In the wake of the recent string of corporate data breaches, businesses are more alert than ever about cybersecurity. Right now, many of them are also gearing up for the busy holiday shopping season, which brings more opportunities for hackers to break in and steal sensitive customer data.
"For many small retailers, the holiday season is a 'make it or break it' time of year," said Jonathan Gossels,president of IT security and consulting firm SystemExperts. "In addition to traditional merchandizing challenges, they now have to worry about whether their IT infrastructure is up to date and can handle the load securely."
More and more consumers are choosing to shop online every holiday season, so businesses are under a lot of pressure to keep their transactional data safe. Gossels noted that e-retailer websites and associated back-end systems need to be up to date, compliant with the Payment Card Industry Data Security Standard (PCI-DSS) and able to handle the expected transaction volume throughout the holiday season. The key to success, of course, is being prepared long before Black Friday and Cyber Monday.[For a side-by-side comparison of the best credit card processing systems, visit our sister site Top Ten Reviews.]
"The holiday cybershopping boom is not a surprise event," Gossels told Business News Daily. "It happens every year at exactly the same time. Merchants of all sizes need to plan for it strategically and programmatically."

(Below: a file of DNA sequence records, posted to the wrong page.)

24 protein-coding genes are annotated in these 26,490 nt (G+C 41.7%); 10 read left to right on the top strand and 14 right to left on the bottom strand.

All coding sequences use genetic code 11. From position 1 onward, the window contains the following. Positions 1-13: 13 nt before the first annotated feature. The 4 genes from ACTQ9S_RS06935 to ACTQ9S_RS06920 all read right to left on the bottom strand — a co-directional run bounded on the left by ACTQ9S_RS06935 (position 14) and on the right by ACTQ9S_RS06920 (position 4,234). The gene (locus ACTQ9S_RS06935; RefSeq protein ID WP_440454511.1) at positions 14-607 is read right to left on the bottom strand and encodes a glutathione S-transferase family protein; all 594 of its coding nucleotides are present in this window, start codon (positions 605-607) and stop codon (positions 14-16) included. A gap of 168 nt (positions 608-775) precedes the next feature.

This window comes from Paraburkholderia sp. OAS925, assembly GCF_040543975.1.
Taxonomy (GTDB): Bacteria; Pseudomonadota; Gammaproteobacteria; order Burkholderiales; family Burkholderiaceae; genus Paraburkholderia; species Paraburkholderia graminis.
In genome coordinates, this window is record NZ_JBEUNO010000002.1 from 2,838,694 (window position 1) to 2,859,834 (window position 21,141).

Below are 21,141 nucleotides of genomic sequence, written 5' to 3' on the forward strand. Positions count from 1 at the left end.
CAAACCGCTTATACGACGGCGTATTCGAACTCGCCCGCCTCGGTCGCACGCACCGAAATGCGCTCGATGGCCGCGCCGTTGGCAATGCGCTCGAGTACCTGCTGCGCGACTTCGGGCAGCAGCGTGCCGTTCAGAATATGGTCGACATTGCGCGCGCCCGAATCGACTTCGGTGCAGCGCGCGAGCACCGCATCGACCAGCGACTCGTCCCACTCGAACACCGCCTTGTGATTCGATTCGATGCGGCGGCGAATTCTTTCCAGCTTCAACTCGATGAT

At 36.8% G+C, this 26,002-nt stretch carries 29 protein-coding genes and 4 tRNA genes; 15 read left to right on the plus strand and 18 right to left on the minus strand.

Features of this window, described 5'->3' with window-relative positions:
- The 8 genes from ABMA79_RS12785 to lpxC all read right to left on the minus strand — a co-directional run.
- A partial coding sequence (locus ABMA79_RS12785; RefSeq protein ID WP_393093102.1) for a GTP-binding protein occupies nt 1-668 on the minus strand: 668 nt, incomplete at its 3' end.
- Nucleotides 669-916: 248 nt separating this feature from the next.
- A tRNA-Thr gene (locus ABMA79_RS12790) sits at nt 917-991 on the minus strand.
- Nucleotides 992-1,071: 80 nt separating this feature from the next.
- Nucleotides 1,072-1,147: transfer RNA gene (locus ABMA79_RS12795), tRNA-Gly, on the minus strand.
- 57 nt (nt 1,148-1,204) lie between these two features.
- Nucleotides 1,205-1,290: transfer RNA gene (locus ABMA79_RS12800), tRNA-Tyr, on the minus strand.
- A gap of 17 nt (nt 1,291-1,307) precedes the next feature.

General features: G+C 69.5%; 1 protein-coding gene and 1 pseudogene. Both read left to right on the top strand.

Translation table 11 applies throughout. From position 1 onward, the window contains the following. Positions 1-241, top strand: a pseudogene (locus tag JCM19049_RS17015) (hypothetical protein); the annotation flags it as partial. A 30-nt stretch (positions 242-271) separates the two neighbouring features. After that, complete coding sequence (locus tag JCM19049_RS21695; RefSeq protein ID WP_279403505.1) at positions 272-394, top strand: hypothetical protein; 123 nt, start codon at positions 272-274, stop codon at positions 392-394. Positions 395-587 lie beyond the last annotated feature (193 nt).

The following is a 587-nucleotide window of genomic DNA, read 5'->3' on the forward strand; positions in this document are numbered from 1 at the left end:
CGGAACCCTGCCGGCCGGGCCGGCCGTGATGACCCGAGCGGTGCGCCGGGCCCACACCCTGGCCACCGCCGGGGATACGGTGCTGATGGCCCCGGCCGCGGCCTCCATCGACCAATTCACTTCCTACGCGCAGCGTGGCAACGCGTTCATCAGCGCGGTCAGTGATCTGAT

While the 2014 holiday shopping season is practically here, there's plenty you can do to secure your website now and begin planning for next year's rush. Gossels shared the following tips and timeline to make sure your business's website is ready for this busy time of year.
Right now: Freeze your production systems until the end of the year. Don't implement any new software or technologies, and make sure your existing ones are running smoothly and properly. You should only make exceptions to address critical patches that may come out. Use the "freeze time" to begin planning enhancements for next year.
Early 2015: Plan, design and review any system enhancements, including a security architecture/compliance review.
Summer: Implement and test the whole website and back-end systems with particular emphasis on the new functionality.
Late summer/early fall: Conduct PCI compliance and security testing as a strategic framework to follow.
Before November 2015: Fix any remaining problems that have been found during the testing, address any capacity constraints, ensure that all security-related patches are in place, and train staff on acceptable use of systems and resources.